honest that I've had trouble rating this debut album from Lifesigns. This
three-man outfit includes the likes of Nick Beggs on bass, John Young on keys,
and Frosty Beedle on drums. These three are fairly well known, especially Beggs
with his dynamic approach to bass and Chapman stick.
then, is how to review an album created by three music veterans.
This album is
deceptively simple. Its five lengthy pieces come across as light and fluffy most
of the time, but inside their hearts beat with fiery bass lines, sweeping and
atmospheric keys, and delicate drumming. This album thrives on heady technical
performances, but somehow remains simple and accessible, too. Beggs is his usual
self with inventive and incredibly interesting bass offerings. Indeed, this is
definitely one of the best bass performances of 2013. Young offers keys with
elegance and skill, playing everything from outstanding solos to subtle touches.
Lastly, Beedle plays his drums with expert precision and appropriation to the
music type. Indeed, this album is full of intricacies and subtleties. On top of
these musicians, a great group of guests is involved, such as Steve Hackett with
his ethereal guitar.
the strengths of this album may also be what keeps it from being a complete
masterpiece. Subtlety. This album might be too subtle at times, to the point
where passages seem to have nothing happening at all. I found again and again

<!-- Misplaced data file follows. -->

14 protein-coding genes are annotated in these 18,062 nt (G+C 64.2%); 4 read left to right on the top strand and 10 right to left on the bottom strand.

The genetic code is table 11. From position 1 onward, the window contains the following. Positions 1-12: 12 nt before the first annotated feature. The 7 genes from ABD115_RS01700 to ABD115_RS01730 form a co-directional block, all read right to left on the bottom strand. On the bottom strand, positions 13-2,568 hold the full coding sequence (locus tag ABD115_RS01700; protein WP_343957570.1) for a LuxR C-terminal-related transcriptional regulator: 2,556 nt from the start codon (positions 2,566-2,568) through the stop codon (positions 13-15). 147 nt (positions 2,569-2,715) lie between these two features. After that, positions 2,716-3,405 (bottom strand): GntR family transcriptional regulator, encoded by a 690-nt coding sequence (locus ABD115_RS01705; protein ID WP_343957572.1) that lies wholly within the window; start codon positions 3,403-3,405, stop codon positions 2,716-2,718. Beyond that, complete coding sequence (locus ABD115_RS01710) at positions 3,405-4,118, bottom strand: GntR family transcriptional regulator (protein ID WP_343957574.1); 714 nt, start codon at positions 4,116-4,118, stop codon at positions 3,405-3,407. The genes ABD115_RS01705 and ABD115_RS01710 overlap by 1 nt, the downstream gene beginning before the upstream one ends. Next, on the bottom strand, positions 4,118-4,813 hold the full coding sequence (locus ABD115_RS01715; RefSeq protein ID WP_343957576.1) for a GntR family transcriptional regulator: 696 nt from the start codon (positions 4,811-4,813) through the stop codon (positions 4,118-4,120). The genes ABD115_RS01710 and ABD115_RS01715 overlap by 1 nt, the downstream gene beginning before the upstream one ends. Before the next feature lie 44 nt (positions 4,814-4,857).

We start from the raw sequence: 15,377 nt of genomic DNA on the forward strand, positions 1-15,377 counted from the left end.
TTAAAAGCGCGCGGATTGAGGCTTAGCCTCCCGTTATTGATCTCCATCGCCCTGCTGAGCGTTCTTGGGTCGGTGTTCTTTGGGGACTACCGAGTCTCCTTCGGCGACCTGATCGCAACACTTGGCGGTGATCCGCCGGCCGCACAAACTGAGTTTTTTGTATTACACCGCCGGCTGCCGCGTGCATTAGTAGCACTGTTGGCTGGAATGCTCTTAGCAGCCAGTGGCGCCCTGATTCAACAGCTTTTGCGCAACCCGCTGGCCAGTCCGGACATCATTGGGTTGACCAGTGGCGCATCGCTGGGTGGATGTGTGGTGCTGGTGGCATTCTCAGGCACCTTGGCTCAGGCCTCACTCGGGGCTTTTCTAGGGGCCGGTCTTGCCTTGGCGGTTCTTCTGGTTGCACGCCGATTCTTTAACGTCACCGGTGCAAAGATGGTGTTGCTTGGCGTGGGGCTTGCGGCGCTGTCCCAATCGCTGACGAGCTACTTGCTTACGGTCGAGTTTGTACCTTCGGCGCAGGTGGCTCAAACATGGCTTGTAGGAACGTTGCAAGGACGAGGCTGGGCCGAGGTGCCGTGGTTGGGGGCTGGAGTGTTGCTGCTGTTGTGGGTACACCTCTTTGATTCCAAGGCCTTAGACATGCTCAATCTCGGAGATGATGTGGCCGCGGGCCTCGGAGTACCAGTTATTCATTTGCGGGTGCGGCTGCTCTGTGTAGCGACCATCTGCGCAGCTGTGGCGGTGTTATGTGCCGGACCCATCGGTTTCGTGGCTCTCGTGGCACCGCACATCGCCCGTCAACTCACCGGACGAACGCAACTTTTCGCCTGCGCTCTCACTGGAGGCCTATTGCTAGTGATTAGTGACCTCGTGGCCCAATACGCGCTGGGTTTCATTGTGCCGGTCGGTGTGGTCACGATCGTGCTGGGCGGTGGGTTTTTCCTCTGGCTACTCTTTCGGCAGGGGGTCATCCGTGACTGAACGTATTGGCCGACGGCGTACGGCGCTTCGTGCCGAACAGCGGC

that a track would start out really well, have an outstanding middle, and then
finish strongly. However, the minutes that provide transition between those
parts are pretty uneventful and downright dull at times. Another strength is its
guest lineup. However, the lack of an actual guitar players detracts from the
overall feeling of the album slightly. The music often lacks a fullness or
satisfaction. Don't get me wrong, though. This is an excellent album in almost
every way possible, from interesting lyrics and great harmonizing vocals to
skillful instrumental sections and extremely catchy rhythms.
themselves are somewhat varied. From the organic "Lighthouse" to the desperate
"Telephone" and the elegant "Fridge Full of Stars" (my favorite), this albums
starts off very well. It doesn't let up, though, as the sweeping "At the End of
the World" and the funky "Carousel" finish the album on a really high note.
Throughout these tracks, we are treated to incredible variety in keys and really
infectious melodies. I am especially impressed with the vocal melodies at the
end of "At the End of the World". Once you hear it, you will be singing it for
So, how does
one rate this type of album? It has its flaws, but they are small and don't
really ruin the experience. On the other hand, the music is masterfully
composed, professionally performed, and simply beautiful in ambiance. On one
hand, some passages drag on without really going anywhere. However, then an
infectious keyboard melody or bass line will rear its head, and the song will
have changed in an instant to something glorious and divine. Overall, the album
is worth everyone's time. It has the right amount of tastiness to keep the
listener interested, and the album will grow and grow like a weed within your
mind. This album is truly an excellent addition to the prog scene.